Field of Prey
It appears there is no limit to John Sandford’s ability to keep new breath and blood flowing into his Lucas Davenport series. Sandford seems to top himself with each new installment; the latest is no exception to that rule. FIELD OF PREY is a time bandit that demands readers sit in one place from first page to last. This thriller is set south of the Twin Cities in a rustic environment that conceals a terrible secret created by a pair of vicious thrill killers.
Sandford reveals to readers early on the solution to the mystery that Davenport and his team spend the book investigating. FIELD OF PREY begins years ago when a woman is abducted by a motley pair from a diner parking lot in a crossroads town. She manages to effectively turn the tables on one of her abductors, a local oddball named Jack Horn. She is able to immediately contact the police; Horn, though mortally wounded, escapes thanks to the assistance of his partner in crime, Roger Axel, a local businessman. It becomes clear all too quickly that Horn and Axel have been a part of this business for a while.
"It doesn’t get any better than FIELD OF PREY. At this point in the series, Sanford could be phoning in his stories and few people would care. He DOES care, though, and it shows."
How long and how much becomes clear as the narrative shifts to the present, when a pair of newly entwined lovers, in the aftermath of a tender moment, makes what becomes a grisly discovery on the abandoned farm that is the site of their tryst. A hidden cistern yields a trove of decaying human remains going back over a decade in time. Though Davenport has other pressing cases, from one involving the missing proprietor of a Ponzi scheme to a quartet of geriatric illegal gun runners, he is assigned to the serial murder investigation because of the attendant publicity and the feeling among the populace (and understandably so) that there is a murderer at large in their midst and that they are all in danger. Indeed, “they” are correct. Axel runs a hardware store, and while he is regarded as a bit weird, no one is exactly turning him in as a suspected murderer. When someone gets a bit too close to the truth, however, they wind up dead as well. This happens more than once, a situation that does not bring Davenport and his team any closer to solving their mystery.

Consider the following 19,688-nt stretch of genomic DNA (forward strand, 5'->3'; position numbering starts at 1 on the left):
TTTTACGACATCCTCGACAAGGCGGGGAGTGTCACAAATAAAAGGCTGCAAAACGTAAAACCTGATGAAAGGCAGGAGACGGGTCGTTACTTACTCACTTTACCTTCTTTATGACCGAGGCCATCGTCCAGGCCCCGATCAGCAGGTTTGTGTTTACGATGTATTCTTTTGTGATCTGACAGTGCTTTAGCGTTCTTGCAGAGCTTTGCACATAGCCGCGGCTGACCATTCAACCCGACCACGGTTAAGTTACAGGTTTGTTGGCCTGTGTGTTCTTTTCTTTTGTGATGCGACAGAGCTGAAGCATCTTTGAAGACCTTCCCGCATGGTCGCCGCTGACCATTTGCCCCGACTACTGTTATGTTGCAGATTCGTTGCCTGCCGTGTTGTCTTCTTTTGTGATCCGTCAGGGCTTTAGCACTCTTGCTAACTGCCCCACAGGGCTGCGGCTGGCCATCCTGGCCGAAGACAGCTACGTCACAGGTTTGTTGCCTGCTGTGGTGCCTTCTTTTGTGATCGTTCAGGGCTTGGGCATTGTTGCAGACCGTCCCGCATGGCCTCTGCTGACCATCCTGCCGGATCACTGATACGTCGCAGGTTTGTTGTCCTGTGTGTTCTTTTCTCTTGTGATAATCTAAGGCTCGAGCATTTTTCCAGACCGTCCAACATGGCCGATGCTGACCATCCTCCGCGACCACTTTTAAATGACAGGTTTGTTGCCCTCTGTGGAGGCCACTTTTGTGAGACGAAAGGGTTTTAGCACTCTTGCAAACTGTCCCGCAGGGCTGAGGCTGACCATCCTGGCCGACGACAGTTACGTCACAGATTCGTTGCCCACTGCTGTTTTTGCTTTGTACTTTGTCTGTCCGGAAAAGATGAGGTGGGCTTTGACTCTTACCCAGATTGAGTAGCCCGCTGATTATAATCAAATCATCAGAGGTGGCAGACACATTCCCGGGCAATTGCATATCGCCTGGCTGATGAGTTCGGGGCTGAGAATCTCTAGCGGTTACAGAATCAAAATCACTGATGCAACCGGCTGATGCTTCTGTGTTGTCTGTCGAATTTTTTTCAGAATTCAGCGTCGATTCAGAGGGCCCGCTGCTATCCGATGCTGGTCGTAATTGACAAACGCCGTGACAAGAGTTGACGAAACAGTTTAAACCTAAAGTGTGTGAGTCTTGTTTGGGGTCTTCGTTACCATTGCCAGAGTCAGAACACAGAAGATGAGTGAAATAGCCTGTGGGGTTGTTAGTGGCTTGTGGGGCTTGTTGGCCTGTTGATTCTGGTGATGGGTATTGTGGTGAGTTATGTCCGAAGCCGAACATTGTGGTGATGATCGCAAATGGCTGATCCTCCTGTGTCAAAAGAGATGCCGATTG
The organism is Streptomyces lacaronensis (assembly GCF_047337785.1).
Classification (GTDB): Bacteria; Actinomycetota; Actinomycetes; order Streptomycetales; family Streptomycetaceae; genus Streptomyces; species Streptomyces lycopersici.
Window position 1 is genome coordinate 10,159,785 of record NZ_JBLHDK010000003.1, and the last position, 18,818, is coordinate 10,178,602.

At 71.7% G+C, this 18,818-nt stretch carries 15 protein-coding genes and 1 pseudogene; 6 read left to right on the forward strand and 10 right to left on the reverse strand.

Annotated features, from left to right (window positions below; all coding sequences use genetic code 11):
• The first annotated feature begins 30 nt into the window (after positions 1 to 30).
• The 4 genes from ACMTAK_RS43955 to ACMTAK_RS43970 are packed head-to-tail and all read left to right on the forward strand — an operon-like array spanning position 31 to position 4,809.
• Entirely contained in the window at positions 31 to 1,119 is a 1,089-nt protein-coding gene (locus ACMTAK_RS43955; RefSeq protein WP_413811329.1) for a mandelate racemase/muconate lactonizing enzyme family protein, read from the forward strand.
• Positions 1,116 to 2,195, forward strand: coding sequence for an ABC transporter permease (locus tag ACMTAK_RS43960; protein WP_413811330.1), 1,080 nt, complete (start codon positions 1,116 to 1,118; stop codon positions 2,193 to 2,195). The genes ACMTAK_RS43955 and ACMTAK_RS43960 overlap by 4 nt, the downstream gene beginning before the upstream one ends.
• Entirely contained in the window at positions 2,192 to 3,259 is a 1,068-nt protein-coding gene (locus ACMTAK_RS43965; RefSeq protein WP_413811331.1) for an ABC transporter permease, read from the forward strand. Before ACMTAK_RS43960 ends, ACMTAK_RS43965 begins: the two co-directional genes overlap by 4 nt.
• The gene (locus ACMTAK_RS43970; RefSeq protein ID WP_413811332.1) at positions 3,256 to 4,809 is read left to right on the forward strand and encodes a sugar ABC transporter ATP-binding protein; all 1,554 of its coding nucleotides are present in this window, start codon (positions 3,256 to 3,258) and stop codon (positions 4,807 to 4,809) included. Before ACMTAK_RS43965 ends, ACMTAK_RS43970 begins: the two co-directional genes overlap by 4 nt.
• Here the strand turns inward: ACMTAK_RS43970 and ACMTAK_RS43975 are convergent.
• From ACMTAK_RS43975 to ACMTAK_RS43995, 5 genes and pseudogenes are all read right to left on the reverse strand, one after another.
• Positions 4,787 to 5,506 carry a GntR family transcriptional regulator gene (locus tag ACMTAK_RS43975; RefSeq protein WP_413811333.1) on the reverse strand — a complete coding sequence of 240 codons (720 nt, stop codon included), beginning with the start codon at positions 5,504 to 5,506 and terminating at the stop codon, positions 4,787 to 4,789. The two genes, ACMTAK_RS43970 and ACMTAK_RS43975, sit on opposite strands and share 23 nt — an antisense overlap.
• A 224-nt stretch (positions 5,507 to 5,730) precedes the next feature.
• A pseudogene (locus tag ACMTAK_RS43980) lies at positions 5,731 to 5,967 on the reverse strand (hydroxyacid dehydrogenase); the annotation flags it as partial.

The clock is ticking; the governor is up for reelection and doesn’t need an unsolved serial murder case in his state when the voters step behind the curtain. The additional murders certainly aren’t helping, either. What Davenport has to do is figure out what the newest victims knew to get themselves murdered. Time is running out, and just when it seems that things couldn’t get any worse, one of the officers on the investigation team --- a somewhat abrasive yet extremely competent woman with a bit of a history with Virgil Flowers, Davenport’s investigator --- also goes missing. Davenport has to solve the “who” part of the mystery quickly before someone else is lost. The answer to that question will put Davenport in mortal danger as well, maybe for the last time.
It doesn’t get any better than FIELD OF PREY. At this point in the series, Sanford could be phoning in his stories and few people would care. He DOES care, though, and it shows. My favorite part of the book is a little revelation Sandford drops about three quarters of the way into the story, a bombshell of a surprise that makes perfect sense. Then, of course, there is the rough humor and camaraderie, shot through the entire novel, and a tantalizing hint that things may change for Davenport in the near future. This is a series you must be reading if you are not already.
Reviewed by Joe Hartlaub on May 9, 2014